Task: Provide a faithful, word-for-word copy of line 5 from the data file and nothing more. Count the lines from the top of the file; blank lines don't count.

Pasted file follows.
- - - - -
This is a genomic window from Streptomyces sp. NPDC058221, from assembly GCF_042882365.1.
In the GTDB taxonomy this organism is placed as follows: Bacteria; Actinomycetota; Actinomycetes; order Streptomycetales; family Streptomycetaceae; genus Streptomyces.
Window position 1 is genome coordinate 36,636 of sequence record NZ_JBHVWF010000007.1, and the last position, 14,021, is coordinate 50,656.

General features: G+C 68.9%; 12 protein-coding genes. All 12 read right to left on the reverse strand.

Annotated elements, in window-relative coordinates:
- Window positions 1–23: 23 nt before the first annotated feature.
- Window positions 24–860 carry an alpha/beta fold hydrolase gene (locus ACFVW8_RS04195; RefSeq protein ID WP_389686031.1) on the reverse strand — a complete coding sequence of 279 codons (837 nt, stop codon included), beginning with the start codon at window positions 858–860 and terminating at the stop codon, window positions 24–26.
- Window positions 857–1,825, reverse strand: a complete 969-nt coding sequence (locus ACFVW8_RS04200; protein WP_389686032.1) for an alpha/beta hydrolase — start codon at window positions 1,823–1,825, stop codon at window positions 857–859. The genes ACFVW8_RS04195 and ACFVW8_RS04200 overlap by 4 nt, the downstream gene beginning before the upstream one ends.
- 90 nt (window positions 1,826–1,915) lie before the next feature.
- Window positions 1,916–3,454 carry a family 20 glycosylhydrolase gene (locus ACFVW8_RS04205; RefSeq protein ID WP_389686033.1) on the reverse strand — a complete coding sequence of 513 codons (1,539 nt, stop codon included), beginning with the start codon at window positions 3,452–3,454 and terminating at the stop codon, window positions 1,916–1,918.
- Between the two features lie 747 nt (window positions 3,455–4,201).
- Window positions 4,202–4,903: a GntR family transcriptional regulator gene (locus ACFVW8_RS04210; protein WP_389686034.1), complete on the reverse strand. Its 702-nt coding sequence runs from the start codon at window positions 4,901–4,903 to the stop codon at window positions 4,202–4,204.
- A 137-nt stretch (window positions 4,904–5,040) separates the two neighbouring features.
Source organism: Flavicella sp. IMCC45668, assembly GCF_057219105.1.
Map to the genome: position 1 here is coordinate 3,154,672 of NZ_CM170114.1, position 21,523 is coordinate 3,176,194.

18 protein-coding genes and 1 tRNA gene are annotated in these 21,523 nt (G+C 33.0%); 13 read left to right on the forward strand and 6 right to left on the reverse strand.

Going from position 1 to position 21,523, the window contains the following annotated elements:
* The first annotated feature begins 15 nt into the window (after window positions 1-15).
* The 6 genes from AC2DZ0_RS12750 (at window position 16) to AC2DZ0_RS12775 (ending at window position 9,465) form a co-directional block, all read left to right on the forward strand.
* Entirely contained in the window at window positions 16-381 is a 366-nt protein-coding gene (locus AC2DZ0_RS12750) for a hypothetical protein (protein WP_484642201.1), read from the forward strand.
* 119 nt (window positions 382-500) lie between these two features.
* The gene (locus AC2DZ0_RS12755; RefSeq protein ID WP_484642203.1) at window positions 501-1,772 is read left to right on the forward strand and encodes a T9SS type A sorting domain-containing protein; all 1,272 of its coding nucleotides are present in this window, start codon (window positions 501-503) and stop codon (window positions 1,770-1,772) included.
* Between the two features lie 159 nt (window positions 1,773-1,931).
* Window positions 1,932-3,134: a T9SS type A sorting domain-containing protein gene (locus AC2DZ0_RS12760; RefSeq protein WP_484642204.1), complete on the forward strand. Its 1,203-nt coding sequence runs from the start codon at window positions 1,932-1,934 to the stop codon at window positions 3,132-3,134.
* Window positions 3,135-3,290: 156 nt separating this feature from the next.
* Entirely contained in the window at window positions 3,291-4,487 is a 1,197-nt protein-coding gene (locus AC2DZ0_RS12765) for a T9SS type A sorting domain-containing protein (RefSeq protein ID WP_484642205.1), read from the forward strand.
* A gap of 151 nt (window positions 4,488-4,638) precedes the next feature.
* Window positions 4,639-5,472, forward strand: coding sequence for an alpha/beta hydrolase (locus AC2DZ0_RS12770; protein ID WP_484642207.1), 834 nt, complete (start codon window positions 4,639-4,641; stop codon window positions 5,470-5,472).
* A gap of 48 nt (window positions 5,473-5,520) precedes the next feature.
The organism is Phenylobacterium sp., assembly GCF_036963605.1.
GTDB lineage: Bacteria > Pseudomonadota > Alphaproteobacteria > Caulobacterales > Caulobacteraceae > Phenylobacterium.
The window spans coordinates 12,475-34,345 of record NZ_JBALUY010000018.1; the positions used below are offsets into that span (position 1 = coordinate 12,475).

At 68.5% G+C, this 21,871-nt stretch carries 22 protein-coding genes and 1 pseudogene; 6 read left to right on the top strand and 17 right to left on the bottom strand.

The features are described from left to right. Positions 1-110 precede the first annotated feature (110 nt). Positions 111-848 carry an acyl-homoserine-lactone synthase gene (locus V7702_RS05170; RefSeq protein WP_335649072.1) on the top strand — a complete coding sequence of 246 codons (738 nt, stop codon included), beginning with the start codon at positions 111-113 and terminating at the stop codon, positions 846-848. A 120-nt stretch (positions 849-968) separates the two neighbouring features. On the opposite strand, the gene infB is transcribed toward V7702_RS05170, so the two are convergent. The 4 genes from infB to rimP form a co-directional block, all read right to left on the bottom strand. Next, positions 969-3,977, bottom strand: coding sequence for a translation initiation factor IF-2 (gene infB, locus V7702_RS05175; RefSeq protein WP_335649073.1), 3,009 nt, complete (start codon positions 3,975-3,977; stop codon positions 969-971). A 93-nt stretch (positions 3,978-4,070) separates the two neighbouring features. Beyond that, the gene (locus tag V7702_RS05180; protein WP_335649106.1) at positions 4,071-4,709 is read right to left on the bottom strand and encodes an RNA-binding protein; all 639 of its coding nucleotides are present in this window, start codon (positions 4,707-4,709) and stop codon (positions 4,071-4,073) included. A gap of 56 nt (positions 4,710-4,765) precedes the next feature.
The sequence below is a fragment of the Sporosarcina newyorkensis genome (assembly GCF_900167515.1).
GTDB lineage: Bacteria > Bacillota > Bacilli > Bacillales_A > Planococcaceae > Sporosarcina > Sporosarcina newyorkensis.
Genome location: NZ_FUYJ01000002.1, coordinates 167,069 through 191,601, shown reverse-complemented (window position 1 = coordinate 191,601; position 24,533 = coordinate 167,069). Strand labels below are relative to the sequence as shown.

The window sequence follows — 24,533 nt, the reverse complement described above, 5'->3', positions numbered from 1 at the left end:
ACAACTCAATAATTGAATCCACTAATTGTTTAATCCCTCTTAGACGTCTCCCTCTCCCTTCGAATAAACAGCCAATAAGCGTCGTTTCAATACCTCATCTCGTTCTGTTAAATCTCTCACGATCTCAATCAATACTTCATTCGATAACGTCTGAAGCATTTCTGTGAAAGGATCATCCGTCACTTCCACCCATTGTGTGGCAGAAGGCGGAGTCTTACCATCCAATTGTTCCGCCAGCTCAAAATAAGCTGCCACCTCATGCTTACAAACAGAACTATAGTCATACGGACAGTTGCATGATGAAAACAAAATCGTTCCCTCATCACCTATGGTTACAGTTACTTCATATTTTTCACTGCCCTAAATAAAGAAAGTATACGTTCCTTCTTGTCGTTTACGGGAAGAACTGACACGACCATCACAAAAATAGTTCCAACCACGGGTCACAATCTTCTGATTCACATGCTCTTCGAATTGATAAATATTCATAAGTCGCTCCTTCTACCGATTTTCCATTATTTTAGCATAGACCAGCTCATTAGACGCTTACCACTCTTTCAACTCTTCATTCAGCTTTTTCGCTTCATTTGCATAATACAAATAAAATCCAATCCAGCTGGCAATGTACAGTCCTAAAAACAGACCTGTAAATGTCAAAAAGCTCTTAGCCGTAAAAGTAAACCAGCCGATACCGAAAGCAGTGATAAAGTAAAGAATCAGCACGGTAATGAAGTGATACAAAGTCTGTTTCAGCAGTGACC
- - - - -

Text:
Annotated elements, in window-relative coordinates: